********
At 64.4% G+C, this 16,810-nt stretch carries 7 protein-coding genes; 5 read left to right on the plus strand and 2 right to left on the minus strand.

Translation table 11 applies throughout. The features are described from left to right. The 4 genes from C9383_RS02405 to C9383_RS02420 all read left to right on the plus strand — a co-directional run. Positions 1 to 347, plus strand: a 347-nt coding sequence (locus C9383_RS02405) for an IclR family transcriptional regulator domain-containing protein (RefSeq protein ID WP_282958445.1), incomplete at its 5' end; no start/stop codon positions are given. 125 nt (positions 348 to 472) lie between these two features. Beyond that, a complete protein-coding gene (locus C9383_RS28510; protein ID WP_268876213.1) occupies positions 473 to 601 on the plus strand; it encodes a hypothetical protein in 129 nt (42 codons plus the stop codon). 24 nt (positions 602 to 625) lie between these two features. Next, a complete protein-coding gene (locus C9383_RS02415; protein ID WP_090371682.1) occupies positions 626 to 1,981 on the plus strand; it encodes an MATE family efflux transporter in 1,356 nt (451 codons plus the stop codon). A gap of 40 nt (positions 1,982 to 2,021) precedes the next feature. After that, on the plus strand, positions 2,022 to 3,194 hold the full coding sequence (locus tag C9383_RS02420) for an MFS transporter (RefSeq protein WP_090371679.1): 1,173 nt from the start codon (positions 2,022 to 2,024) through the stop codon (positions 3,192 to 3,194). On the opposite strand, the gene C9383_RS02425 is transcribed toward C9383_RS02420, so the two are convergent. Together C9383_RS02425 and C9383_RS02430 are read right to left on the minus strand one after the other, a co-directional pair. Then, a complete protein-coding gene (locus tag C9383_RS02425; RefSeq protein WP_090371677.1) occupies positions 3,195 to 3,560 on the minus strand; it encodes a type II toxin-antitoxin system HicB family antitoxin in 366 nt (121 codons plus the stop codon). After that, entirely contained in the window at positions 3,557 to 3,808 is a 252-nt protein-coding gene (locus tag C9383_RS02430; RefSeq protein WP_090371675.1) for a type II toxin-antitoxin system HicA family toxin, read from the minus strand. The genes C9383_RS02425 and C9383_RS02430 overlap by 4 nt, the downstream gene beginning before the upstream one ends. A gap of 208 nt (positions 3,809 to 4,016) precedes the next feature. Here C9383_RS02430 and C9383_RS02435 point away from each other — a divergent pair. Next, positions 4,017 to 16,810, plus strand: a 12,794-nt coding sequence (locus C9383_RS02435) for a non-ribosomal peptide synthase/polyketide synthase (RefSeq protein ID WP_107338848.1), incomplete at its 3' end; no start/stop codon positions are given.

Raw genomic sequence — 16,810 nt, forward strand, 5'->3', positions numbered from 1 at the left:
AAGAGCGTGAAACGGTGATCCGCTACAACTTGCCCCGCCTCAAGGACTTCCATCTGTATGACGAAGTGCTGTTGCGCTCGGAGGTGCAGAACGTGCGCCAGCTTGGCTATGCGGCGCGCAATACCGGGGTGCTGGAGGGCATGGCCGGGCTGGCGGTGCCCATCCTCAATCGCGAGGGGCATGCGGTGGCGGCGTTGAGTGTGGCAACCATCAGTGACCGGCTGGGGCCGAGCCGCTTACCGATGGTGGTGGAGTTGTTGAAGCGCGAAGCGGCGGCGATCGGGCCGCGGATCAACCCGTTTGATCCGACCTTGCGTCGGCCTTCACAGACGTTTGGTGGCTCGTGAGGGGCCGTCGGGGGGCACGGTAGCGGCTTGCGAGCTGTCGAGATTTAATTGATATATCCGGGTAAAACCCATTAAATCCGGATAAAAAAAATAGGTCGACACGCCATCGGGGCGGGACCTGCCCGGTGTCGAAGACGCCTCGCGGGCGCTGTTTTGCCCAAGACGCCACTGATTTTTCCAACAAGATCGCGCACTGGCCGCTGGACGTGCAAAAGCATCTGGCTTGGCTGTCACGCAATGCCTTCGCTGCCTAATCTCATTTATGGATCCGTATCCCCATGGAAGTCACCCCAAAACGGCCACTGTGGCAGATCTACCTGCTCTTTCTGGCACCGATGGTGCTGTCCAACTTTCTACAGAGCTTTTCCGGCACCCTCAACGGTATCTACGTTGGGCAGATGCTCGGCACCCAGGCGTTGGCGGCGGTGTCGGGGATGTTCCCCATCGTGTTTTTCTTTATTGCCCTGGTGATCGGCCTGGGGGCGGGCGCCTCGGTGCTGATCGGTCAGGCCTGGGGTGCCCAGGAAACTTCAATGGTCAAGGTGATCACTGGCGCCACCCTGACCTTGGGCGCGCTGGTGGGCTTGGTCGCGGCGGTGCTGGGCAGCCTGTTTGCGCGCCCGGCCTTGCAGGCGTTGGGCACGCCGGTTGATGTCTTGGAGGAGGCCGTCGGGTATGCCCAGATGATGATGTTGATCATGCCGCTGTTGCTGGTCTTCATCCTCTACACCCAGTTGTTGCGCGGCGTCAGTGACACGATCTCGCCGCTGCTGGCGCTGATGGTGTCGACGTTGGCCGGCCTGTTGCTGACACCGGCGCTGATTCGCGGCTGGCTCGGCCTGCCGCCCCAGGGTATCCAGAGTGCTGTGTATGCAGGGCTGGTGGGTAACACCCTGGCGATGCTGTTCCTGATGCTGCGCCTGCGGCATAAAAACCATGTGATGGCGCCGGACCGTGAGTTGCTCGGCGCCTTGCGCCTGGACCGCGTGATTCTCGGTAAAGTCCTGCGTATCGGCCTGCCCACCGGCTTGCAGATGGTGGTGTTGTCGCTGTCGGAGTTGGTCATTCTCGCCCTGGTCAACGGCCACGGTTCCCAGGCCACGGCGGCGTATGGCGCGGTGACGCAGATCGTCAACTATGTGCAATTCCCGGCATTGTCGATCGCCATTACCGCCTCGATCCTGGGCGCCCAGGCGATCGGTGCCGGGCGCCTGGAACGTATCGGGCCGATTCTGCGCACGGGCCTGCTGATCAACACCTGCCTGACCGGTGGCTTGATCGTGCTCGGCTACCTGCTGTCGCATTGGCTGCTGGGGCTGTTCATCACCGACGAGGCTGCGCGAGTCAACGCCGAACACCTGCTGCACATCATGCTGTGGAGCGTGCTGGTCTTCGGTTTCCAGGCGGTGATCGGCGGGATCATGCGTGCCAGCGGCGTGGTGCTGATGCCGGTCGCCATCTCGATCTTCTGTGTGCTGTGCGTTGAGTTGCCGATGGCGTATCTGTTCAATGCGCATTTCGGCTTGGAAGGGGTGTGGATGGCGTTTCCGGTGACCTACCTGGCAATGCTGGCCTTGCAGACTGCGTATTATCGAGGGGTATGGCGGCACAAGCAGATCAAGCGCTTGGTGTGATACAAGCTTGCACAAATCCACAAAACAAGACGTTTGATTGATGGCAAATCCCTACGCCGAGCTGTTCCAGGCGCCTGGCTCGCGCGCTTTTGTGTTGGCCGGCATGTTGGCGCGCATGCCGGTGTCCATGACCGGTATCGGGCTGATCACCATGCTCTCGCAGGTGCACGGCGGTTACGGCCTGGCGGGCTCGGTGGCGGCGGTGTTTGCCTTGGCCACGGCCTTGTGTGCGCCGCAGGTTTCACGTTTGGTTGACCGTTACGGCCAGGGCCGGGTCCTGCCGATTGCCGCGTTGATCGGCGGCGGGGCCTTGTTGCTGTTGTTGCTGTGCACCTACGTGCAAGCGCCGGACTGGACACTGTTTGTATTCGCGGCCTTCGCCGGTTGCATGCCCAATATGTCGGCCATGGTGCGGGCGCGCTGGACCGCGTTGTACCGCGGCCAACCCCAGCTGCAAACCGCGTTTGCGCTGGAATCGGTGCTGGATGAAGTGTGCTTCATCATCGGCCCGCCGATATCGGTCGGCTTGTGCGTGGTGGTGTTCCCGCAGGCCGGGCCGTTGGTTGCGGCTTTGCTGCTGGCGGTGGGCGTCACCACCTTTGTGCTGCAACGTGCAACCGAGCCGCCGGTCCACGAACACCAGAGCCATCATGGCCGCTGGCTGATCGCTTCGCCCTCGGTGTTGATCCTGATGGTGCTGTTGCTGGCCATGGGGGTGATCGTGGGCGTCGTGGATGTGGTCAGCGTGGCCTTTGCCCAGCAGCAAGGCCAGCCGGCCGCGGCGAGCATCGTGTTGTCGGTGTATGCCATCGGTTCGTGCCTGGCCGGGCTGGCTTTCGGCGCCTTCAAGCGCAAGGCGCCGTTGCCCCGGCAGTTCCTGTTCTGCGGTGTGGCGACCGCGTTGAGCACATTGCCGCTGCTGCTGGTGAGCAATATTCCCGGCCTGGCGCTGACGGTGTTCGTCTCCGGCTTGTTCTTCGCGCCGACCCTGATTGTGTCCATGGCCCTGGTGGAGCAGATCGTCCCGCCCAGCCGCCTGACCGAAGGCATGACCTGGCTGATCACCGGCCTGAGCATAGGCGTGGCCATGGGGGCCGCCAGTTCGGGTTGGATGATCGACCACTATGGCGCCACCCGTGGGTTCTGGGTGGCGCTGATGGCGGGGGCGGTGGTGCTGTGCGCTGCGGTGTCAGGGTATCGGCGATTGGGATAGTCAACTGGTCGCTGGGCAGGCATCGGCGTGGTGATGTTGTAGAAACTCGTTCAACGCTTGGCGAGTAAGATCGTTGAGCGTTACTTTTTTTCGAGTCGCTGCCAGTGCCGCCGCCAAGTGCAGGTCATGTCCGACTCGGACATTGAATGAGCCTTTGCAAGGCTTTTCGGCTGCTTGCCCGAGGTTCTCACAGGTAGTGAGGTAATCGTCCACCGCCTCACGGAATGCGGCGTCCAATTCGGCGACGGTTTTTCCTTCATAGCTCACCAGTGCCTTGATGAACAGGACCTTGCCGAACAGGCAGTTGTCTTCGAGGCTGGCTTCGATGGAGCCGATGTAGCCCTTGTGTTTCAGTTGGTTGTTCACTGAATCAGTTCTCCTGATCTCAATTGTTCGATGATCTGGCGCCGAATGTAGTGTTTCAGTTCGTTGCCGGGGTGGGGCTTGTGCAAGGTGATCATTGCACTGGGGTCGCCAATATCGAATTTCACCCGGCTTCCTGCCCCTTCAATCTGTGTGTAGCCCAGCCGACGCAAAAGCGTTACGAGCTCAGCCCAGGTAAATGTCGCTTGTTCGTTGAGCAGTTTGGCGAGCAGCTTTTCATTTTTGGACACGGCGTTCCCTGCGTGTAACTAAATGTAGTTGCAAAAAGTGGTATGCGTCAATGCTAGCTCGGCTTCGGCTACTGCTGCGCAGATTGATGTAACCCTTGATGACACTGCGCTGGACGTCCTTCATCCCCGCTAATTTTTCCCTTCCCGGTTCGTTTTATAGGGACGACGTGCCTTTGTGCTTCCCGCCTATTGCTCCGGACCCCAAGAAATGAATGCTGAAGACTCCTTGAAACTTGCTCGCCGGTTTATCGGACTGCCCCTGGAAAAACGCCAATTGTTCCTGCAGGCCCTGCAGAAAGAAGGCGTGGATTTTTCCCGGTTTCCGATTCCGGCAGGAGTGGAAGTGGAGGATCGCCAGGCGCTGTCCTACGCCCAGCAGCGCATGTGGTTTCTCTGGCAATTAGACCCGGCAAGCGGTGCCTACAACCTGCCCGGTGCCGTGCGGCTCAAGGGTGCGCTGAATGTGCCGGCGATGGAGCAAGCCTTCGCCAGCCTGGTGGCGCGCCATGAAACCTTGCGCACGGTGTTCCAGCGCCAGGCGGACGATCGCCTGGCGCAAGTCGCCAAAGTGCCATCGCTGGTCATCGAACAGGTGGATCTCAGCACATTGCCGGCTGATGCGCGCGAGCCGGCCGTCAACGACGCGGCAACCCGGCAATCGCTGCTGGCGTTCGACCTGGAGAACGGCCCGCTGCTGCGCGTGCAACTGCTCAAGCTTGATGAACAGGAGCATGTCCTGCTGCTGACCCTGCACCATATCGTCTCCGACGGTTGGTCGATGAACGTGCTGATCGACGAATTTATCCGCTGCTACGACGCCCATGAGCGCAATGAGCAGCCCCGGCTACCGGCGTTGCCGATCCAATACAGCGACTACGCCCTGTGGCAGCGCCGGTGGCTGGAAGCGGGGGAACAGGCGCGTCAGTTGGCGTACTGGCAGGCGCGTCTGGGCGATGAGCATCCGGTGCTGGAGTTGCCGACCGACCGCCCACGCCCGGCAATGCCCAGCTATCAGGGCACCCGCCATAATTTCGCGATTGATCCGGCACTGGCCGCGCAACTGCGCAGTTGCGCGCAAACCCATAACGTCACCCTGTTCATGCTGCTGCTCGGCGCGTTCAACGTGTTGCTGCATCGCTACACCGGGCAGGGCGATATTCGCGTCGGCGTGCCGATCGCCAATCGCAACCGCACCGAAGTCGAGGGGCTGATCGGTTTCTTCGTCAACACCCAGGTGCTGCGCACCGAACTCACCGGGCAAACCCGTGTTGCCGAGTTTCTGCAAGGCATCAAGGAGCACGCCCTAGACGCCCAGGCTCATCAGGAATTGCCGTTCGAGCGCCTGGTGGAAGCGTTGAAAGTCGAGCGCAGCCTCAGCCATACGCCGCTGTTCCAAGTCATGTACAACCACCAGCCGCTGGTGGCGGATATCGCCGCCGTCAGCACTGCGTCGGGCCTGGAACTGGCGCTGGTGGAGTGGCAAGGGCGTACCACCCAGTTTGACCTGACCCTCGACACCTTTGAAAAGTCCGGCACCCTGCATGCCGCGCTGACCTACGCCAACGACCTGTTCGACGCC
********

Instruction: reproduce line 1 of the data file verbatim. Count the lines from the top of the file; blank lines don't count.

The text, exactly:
At 64.4% G+C, this 16,810-nt stretch carries 7 protein-coding genes; 5 read left to right on the plus strand and 2 right to left on the minus strand.